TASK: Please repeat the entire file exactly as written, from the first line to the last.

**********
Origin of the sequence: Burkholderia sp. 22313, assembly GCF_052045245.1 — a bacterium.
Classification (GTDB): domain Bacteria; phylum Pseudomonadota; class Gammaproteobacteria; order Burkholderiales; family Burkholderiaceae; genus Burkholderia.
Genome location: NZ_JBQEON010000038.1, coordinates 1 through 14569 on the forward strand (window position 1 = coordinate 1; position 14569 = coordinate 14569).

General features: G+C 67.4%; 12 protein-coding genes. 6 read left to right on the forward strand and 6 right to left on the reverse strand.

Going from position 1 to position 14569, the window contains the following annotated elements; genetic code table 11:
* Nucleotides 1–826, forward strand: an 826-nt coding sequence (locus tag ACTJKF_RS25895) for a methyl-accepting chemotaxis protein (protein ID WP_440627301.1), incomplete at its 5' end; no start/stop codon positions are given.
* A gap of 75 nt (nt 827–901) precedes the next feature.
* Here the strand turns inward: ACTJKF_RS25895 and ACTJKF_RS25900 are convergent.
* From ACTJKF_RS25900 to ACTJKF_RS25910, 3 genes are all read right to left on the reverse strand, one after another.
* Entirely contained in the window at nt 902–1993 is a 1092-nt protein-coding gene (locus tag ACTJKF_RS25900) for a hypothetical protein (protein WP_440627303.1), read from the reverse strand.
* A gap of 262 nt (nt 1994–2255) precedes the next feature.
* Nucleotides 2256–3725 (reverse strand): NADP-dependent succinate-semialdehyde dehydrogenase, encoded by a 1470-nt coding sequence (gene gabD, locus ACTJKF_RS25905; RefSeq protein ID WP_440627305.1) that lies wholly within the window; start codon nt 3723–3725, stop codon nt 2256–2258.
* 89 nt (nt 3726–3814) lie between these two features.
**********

Origin of the sequence: Burkholderia sp. 22313, assembly GCF_052045245.1 — a bacterium.
Classification (GTDB): domain Bacteria; phylum Pseudomonadota; class Gammaproteobacteria; order Burkholderiales; family Burkholderiaceae; genus Burkholderia.
Genome location: NZ_JBQEON010000038.1, coordinates 1 through 14569 on the forward strand (window position 1 = coordinate 1; position 14569 = coordinate 14569).

General features: G+C 67.4%; 12 protein-coding genes. 6 read left to right on the forward strand and 6 right to left on the reverse strand.

Going from position 1 to position 14569, the window contains the following annotated elements; genetic code table 11:
* Nucleotides 1–826, forward strand: an 826-nt coding sequence (locus tag ACTJKF_RS25895) for a methyl-accepting chemotaxis protein (protein ID WP_440627301.1), incomplete at its 5' end; no start/stop codon positions are given.
* A gap of 75 nt (nt 827–901) precedes the next feature.
* Here the strand turns inward: ACTJKF_RS25895 and ACTJKF_RS25900 are convergent.
* From ACTJKF_RS25900 to ACTJKF_RS25910, 3 genes are all read right to left on the reverse strand, one after another.
* Entirely contained in the window at nt 902–1993 is a 1092-nt protein-coding gene (locus tag ACTJKF_RS25900) for a hypothetical protein (protein WP_440627303.1), read from the reverse strand.
* A gap of 262 nt (nt 1994–2255) precedes the next feature.
* Nucleotides 2256–3725 (reverse strand): NADP-dependent succinate-semialdehyde dehydrogenase, encoded by a 1470-nt coding sequence (gene gabD, locus ACTJKF_RS25905; RefSeq protein ID WP_440627305.1) that lies wholly within the window; start codon nt 3723–3725, stop codon nt 2256–2258.
* 89 nt (nt 3726–3814) lie between these two features.